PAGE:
The path of the derecho storm

Never stop learning. One way to learn is to be curious. Don’t skip over words if you don’t know what they mean. Due to a violent storm in the Quad Cities area, I saw a word new to me: “derecho.” I did what curious people do – I googled the word to learn the origin of the word. According to Wikipedia, “Derecho comes from the Spanish word in adjective form for “straight” (or “direct”), in contrast with a tornado which is a “twisted” wind.”

Derecho can wreck trees, power and buildings
Another image from the Quad Cities after derecho

Our son lives in Hampton, Illinois, so he and his family were in the path of the derecho storm. They were one of 111,546 Quad-Citians without power this past Monday afternoon. Food was spoiling. iPhones batteries were dying. But given the fact that the winds were clocked at 86 MPH (138 KPH) it is nice that the many trees around their home are still standing. They just are missing leaves and some branches.

Phone Call for Help

Everyone had the same idea when they lost power. “Let’s go buy a generator.” Home Depot and Menards and other suppliers were quickly sold out of generators. That didn’t stop the resourceful and the desperate. Our wise son decided to call mom and dad to see if they could find a generator in Madison. Would we refuse? No, even a less-than-perfect father and mother seek to help their son or daughter when there is a need. He wants a fish, so we look for a fish. He wants an egg, so we look for an egg. He wants a generator, so that defines our search.

We started by checking the local Madison Home Depot and Menards close to our home. Both were without generators. They sold out a couple of hours before we checked. We then checked a local hardware store. Sold out. About 30 minutes north east of us, in Sun Prairie, there is another Menards. We drove there and found several generators to choose from and bought the one our son said was the size he wanted and the price he was willing to pay. My goodness it is a heavy piece of equipment. Two strapping young men from Menards lifted it, just barely, into the back of our Ford Escape.

Delivering the Goods

The next step was to drive to Kieler, Wisconsin. That is about half-way between Madison and where our son lives. We met him at Casey’s convenience store. The generator was transferred from the Escape to Matt’s minivan (I doubted that I could lift my end of the 218 pound (99 KG) monster, but God gave me momentary strength to do so.)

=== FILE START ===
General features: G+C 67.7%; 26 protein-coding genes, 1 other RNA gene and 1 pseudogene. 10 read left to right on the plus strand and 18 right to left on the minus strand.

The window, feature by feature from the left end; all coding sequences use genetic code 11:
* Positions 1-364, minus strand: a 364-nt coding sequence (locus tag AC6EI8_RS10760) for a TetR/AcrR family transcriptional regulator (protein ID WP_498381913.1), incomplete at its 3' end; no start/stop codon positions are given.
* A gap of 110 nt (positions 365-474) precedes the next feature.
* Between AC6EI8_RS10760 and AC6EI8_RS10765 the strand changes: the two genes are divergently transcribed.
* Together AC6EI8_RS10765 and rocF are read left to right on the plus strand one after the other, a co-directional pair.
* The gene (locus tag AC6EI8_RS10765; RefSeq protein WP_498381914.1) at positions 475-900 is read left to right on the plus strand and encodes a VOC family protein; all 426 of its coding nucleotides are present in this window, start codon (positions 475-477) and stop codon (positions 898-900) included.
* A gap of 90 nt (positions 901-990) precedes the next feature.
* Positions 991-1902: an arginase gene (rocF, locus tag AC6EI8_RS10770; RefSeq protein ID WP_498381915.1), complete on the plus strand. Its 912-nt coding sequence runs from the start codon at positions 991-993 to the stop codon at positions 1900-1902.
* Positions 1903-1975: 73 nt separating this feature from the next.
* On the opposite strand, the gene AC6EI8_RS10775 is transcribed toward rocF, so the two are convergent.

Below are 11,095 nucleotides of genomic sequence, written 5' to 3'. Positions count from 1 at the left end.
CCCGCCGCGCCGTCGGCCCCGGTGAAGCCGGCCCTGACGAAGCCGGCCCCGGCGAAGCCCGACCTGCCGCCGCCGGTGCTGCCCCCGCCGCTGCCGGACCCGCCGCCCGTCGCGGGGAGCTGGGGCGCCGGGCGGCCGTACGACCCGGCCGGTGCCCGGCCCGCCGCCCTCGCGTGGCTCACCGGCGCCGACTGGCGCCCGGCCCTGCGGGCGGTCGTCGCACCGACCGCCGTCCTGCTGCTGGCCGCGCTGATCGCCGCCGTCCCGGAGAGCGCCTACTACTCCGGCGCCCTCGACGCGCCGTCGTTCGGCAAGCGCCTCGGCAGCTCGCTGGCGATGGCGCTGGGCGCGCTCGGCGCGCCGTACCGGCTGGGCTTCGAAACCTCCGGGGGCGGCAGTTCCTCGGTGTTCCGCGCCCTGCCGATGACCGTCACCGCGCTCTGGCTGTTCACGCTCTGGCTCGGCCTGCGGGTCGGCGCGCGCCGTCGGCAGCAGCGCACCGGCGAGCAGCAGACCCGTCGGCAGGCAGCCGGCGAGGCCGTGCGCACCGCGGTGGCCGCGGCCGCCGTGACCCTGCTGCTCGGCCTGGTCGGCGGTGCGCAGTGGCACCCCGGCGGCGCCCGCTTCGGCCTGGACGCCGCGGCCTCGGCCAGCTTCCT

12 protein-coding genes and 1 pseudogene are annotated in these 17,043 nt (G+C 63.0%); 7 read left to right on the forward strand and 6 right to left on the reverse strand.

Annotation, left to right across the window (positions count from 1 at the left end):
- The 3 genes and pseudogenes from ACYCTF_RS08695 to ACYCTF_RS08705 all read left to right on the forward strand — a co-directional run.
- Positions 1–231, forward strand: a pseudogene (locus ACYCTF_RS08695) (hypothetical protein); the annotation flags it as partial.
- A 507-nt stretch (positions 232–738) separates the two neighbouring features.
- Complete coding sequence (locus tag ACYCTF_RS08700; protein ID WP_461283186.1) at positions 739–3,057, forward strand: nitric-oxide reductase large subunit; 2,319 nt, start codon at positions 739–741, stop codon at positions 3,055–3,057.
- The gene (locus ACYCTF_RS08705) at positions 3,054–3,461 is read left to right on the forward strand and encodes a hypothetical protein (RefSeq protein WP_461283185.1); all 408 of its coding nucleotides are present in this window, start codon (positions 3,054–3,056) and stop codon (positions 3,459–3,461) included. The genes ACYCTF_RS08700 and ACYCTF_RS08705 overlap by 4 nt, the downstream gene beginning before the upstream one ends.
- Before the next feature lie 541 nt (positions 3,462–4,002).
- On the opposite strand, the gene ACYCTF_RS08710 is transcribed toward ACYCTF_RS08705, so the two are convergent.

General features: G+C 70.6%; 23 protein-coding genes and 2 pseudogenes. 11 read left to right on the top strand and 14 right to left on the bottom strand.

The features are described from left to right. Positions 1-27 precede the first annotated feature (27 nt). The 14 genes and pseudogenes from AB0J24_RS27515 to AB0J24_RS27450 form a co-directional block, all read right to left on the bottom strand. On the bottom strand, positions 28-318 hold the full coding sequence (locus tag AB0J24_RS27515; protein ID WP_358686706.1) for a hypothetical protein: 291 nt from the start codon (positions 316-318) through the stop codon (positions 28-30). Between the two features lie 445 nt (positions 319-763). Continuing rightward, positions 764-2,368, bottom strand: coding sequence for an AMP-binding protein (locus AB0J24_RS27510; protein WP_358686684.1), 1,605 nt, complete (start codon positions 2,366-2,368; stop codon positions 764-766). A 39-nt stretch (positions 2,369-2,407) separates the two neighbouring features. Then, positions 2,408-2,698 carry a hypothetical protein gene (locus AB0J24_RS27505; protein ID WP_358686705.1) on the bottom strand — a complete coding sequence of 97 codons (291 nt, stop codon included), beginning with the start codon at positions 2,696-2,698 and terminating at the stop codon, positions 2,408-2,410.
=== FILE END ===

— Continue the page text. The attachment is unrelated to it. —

218 pounds of generator
Old men can lift heavy objects – but just barely.

Why Did I Write This?

My purpose was not to make you think well of me. Yes, Cindie and I did the right thing. We showed concern for our son, his wife, and our two Quad Cities granddaughters. But that is just a basic part of being a parent. You do what you can do to help a child, even if they are grown and independent.

Imagine if my son had asked for a generator and we went to Menards and bought him plastic pink flamingos. That would be silly. It would be worse if that is what he saw when we opened the lift gate on the Escape. He needed a generator, and good parents deliver the thing that is needed. The good news is that if we can provide a solution to a pressing earthly problem, imagine what God can and does provide for all of our needs. That is the heart of this communication to you. God is a Father who delights in meeting needs.

Pink Flamingos at Menards

Good News Meets Our Greatest Need

Luke’s account of good news (the Gospel) records something Jesus said about asking God for good things.

“And I tell you, ask, and it will be given to you; seek, and you will find; knock, and it will be opened to you. For everyone who asks receives, and the one who seeks finds, and to the one who knocks it will be opened. What father among you, if his son asks for a fish, will instead of a fish give him a serpent; 12 or if he asks for an egg, will give him a scorpion? If you then, who are evil, know how to give good gifts to your children, how much more will the heavenly Father give the Holy Spirit to those who ask him!” – Luke 11:9-13 ESV

The Father and Philippi

Philippians 4:19 records Paul’s reminder to that early church. “And my God will supply every need of yours according to his riches in glory in Christ Jesus.” God is rich. He isn’t limited in power or by physical distance. He sees the needs and supplies them. In the end, he should receive both the thanks and the glory.

The Father During Covid-19

It is likely various needs are coming to your attention during this time of rampant disease and hardship. Perhaps you are facing sickness and hardship yourself. God is able and willing to meet your needs. But don’t miss your greatest need in the search for solutions for health and finances. You can only really go to the Father if he is your Father.

Jesus offended the religious leaders of his day by telling them they were of their father, the devil. The works they were doing were the works of their father. He told them this because they were rejecting him. They saw themselves as children of Abraham. Jesus saw them as they were: devil’s children. In John 8:42, “Jesus said to them, “If God were your Father, you would love me, for I came from God and I am here. I came not of my own accord, but he sent me.”

The Father’s Mercy

I don’t deserve to be a son of God. As a sinner, I deserve the promised death. But God the Father, rich in mercy, sent Jesus the Son to die in my place and bear my sins. He was the Just one who died that I might be made just in the Father’s eyes. Good fathers give good gifts and are merciful towards their children. God the Father is even more bountiful and generous and wants to give you good gifts. The best gift is the first gift you need: His Son Jesus.

Sources KWQC